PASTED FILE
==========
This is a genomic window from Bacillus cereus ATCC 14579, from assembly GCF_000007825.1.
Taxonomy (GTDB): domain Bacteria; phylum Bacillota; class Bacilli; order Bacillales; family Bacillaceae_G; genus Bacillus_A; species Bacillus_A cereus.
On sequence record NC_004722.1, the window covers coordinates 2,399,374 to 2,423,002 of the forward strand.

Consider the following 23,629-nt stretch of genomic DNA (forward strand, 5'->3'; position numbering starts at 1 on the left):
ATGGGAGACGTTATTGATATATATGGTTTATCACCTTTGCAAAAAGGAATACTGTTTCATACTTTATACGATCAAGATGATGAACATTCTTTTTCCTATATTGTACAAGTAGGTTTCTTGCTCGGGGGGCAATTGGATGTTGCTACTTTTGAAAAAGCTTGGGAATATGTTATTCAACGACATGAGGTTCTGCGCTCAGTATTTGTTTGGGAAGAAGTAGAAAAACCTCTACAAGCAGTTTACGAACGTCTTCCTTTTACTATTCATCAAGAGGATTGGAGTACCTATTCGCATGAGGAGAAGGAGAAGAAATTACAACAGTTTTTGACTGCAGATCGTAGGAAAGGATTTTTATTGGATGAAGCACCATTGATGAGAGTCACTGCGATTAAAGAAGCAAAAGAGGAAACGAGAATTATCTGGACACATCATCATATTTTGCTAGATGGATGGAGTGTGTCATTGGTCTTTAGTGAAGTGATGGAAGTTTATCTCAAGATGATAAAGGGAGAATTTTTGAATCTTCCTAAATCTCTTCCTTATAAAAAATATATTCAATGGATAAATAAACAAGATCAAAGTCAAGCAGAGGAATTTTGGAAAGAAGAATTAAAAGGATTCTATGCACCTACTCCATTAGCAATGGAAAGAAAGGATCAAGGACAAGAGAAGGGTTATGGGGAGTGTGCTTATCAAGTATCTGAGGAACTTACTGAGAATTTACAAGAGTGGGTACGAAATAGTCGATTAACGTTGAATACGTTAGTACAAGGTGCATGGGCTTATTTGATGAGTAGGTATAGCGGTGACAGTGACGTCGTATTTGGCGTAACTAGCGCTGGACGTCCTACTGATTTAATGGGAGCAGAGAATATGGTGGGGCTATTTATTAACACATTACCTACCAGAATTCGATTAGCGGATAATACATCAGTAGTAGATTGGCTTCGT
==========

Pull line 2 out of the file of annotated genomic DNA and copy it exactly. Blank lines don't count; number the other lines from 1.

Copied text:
Taxonomy (GTDB): domain Bacteria; phylum Bacillota; class Bacilli; order Bacillales; family Bacillaceae_G; genus Bacillus_A; species Bacillus_A cereus.